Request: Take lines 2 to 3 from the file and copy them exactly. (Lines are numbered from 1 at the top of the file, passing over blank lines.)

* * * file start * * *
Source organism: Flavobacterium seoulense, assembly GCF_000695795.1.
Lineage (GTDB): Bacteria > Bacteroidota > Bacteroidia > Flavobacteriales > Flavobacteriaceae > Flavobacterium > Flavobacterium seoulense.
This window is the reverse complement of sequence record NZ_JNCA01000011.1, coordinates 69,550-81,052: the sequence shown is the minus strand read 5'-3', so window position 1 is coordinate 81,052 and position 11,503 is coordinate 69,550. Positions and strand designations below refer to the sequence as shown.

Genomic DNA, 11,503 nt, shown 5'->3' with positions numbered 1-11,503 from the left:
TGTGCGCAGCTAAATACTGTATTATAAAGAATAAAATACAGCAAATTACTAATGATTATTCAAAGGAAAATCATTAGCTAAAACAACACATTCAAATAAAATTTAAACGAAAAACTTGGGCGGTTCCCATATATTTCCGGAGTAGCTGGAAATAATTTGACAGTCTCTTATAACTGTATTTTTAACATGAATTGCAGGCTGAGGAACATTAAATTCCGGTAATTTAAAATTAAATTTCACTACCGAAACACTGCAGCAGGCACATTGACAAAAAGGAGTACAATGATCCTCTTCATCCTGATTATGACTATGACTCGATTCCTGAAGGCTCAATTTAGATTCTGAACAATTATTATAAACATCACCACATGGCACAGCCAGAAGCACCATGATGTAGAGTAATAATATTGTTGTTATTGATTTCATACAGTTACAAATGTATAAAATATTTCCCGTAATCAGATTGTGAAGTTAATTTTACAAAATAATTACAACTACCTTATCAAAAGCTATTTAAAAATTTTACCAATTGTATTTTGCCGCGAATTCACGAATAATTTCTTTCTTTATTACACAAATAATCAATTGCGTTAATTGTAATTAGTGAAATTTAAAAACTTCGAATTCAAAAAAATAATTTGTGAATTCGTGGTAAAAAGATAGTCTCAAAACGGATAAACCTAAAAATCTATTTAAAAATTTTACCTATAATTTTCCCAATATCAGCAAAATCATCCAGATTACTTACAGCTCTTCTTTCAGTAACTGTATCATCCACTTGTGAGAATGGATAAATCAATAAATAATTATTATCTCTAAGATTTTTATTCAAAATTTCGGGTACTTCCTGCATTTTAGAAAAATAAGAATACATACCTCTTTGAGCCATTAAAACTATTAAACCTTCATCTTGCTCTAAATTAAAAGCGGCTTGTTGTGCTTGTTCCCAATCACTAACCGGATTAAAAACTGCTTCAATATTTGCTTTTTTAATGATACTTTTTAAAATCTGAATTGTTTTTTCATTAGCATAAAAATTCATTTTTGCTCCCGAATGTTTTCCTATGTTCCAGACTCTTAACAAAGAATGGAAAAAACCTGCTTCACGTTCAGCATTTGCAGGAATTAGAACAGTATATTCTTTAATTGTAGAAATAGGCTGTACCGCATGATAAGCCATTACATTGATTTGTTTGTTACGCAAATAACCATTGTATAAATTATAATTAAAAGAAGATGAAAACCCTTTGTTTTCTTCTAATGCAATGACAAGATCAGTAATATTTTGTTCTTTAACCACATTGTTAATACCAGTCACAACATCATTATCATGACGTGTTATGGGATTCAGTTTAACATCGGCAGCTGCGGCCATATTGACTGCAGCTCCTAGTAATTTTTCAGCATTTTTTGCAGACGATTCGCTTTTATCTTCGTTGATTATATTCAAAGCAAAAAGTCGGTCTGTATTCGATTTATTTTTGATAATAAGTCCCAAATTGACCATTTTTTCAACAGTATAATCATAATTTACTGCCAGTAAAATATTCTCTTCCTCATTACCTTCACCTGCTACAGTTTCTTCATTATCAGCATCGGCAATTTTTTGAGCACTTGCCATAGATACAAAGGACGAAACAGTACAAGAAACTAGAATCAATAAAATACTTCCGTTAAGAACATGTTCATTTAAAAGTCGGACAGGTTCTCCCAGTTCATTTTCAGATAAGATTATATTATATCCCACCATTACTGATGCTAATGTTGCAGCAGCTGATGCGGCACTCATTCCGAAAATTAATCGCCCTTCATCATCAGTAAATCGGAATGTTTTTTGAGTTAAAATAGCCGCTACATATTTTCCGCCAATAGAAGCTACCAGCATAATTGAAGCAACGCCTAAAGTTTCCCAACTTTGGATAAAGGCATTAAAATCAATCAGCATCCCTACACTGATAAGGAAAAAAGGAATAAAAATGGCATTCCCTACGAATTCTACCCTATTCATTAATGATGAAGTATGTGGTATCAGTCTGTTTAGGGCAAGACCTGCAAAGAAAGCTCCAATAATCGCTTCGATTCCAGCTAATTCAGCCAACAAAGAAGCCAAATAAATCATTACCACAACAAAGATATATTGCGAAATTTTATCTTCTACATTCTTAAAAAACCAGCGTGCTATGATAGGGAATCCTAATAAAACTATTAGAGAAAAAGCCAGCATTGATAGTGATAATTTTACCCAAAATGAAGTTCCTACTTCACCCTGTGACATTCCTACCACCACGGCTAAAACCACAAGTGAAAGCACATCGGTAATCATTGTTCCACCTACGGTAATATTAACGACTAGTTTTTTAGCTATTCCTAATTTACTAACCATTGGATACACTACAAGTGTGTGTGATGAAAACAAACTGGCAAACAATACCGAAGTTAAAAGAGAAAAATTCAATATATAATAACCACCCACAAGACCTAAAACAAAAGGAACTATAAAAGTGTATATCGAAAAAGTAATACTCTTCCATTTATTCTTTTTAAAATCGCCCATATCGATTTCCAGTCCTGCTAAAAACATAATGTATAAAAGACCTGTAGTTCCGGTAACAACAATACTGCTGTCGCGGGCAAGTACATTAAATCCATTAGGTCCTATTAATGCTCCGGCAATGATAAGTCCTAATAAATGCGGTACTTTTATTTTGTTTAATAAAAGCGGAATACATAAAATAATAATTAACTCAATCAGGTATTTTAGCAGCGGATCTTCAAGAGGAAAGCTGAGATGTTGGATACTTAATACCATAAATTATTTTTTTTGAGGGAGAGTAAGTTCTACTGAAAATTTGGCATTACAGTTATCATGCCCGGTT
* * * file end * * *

Lineage (GTDB): Bacteria > Bacteroidota > Bacteroidia > Flavobacteriales > Flavobacteriaceae > Flavobacterium > Flavobacterium seoulense.
This window is the reverse complement of sequence record NZ_JNCA01000011.1, coordinates 69,550-81,052: the sequence shown is the minus strand read 5'-3', so window position 1 is coordinate 81,052 and position 11,503 is coordinate 69,550. Positions and strand designations below refer to the sequence as shown.